3 Roles The Modern CMO Must Fill


Many publications are citing lots of data and studies to show that the CMO is dying or dead.


Well, marketing seems to have less impact in the executive suite in a lot of businesses than ever before.

You also see many marketers trying to rebrand themselves as growth officers, growth hackers, or some other term to take the emphasis off of marketing.

And, in many cases, marketing has lost the ability to impact the entire business and has allowed itself to become a role that is really shorthand for promotion. Which in a lot of ways puts marketers in the position of being a cost center and not a profit center.

In my view, CMOs have 3 jobs that they should be focusing on:

Run the marketing department well:

I mean, let’s not lose the lede here.

If you are in charge of marketing, your first job is to make sure that the marketing department is influencing the business to the best of your ability and that you are achieving your goals.

Win the confidence of the other departments: 

We hear a lot about silos.

It is easy to get caught up in the internal politics of silos and defending your own turf, but the best CMOs need to focus on building bridges to the other departments.

This is especially important to me because I recognize that marketing impacts every decision that an organization makes so the need to bridge the distance between departments is greater than ever before.

So successful CMOs build their relationships and gain the confidence of other departments.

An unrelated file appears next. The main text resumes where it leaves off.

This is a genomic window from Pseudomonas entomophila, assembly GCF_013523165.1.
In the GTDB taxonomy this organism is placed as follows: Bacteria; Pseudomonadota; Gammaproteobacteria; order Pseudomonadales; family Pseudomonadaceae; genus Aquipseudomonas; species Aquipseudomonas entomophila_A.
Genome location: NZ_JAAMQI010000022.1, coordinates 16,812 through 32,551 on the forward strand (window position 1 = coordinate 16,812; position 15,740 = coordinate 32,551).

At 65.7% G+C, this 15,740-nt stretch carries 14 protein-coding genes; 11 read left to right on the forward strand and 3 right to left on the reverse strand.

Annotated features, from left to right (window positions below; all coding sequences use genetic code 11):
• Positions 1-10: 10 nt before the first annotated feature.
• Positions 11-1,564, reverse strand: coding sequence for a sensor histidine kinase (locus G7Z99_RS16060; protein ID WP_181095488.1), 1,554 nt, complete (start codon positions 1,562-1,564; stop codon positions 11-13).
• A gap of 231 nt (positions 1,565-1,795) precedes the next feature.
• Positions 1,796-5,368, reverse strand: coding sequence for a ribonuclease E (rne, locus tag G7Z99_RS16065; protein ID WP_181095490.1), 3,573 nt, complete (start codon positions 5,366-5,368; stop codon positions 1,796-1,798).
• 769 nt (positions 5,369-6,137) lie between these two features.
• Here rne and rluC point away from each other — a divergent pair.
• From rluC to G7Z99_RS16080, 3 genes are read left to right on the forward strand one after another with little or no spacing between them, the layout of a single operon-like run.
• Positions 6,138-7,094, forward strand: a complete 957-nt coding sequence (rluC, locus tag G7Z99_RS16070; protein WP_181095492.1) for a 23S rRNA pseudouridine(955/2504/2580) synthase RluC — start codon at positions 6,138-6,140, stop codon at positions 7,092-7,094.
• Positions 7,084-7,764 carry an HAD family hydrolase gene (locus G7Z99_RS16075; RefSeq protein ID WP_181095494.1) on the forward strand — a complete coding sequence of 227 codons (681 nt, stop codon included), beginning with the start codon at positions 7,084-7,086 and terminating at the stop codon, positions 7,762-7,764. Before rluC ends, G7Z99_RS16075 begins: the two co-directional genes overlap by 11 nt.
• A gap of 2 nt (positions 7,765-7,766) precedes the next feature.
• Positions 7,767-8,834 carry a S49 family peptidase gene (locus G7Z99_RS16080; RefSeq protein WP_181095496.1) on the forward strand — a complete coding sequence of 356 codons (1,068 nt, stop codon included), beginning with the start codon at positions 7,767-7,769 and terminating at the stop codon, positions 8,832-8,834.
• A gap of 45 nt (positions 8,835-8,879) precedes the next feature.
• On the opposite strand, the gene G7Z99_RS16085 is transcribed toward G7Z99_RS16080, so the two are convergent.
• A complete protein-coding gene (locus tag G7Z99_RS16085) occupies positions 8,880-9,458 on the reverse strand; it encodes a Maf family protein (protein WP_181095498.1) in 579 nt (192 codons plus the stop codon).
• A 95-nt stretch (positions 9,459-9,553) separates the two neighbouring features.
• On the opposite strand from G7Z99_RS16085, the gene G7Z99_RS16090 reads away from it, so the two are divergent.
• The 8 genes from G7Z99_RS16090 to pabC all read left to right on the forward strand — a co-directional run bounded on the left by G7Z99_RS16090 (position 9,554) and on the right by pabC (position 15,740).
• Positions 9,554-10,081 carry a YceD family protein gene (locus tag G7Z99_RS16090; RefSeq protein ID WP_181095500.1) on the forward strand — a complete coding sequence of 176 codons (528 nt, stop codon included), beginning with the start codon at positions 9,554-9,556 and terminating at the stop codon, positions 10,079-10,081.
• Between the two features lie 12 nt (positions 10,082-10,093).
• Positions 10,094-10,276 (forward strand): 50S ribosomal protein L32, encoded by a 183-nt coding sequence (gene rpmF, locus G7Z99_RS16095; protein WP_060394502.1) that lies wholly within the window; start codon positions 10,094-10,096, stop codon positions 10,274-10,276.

Partner with the CEO to achieve the CEO’s growth and profitability goals:

Marketing is a profit-center!

Marketing is a profit-center!

Marketing is a profit-center!

Now that I’ve got that out of the way. One of the ways, maybe the most effective way, for CMOs to regain their stature is by tying themselves at the hip with the CEO and focus on two things: growth and profitability.

If you read Peter Drucker, you realize that he is famous for saying that businesses have two jobs: innovation and marketing.

In my view, you have to create and keep customers and that you work on pricing based on the value you create and the impact you have on a customer’s life.

These are all things that should position you to be an asset, a trusted advisor, and a key to the organization’s success.

Do I think the CMO is dead or dying? No.

But I do think that CMOs need to get their focus back.

Want more of this kind of stuff, send me an email and get my weekly newsletter: dave@davewakeman.com 

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